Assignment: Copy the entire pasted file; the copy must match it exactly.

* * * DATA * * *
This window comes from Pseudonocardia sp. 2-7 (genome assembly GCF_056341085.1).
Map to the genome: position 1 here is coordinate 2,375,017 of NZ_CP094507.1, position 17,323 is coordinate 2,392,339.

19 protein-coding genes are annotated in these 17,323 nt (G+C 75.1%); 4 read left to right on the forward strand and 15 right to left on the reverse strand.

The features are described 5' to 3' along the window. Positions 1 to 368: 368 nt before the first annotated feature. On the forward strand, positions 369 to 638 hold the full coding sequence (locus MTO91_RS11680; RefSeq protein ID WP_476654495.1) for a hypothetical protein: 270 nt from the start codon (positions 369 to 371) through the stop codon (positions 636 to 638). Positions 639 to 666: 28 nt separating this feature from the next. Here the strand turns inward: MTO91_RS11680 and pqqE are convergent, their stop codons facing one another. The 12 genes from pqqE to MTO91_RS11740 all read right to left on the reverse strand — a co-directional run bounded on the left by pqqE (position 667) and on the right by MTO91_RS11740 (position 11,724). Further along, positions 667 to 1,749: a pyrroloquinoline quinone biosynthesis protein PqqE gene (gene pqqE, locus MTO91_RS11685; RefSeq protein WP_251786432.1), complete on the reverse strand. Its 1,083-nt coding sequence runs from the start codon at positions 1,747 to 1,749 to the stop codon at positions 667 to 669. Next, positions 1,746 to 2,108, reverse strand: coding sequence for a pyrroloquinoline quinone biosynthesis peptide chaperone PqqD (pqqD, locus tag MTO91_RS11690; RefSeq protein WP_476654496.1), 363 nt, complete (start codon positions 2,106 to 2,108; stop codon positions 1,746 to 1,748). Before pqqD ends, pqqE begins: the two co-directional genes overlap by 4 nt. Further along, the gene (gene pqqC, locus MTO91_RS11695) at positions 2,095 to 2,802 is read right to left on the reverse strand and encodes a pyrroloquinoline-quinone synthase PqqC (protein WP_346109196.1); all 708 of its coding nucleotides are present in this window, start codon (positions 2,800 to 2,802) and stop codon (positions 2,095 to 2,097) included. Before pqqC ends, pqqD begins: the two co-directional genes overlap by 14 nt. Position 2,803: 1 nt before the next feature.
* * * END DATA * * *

This window comes from Pseudonocardia sp. 2-7 (genome assembly GCF_056341085.1).
Map to the genome: position 1 here is coordinate 2,375,017 of NZ_CP094507.1, position 17,323 is coordinate 2,392,339.

19 protein-coding genes are annotated in these 17,323 nt (G+C 75.1%); 4 read left to right on the forward strand and 15 right to left on the reverse strand.

The features are described 5' to 3' along the window. Positions 1 to 368: 368 nt before the first annotated feature. On the forward strand, positions 369 to 638 hold the full coding sequence (locus MTO91_RS11680; RefSeq protein ID WP_476654495.1) for a hypothetical protein: 270 nt from the start codon (positions 369 to 371) through the stop codon (positions 636 to 638). Positions 639 to 666: 28 nt separating this feature from the next. Here the strand turns inward: MTO91_RS11680 and pqqE are convergent, their stop codons facing one another. The 12 genes from pqqE to MTO91_RS11740 all read right to left on the reverse strand — a co-directional run bounded on the left by pqqE (position 667) and on the right by MTO91_RS11740 (position 11,724). Further along, positions 667 to 1,749: a pyrroloquinoline quinone biosynthesis protein PqqE gene (gene pqqE, locus MTO91_RS11685; RefSeq protein WP_251786432.1), complete on the reverse strand. Its 1,083-nt coding sequence runs from the start codon at positions 1,747 to 1,749 to the stop codon at positions 667 to 669. Next, positions 1,746 to 2,108, reverse strand: coding sequence for a pyrroloquinoline quinone biosynthesis peptide chaperone PqqD (pqqD, locus tag MTO91_RS11690; RefSeq protein WP_476654496.1), 363 nt, complete (start codon positions 2,106 to 2,108; stop codon positions 1,746 to 1,748). Before pqqD ends, pqqE begins: the two co-directional genes overlap by 4 nt. Further along, the gene (gene pqqC, locus MTO91_RS11695) at positions 2,095 to 2,802 is read right to left on the reverse strand and encodes a pyrroloquinoline-quinone synthase PqqC (protein WP_346109196.1); all 708 of its coding nucleotides are present in this window, start codon (positions 2,800 to 2,802) and stop codon (positions 2,095 to 2,097) included. Before pqqC ends, pqqD begins: the two co-directional genes overlap by 14 nt. Position 2,803: 1 nt before the next feature.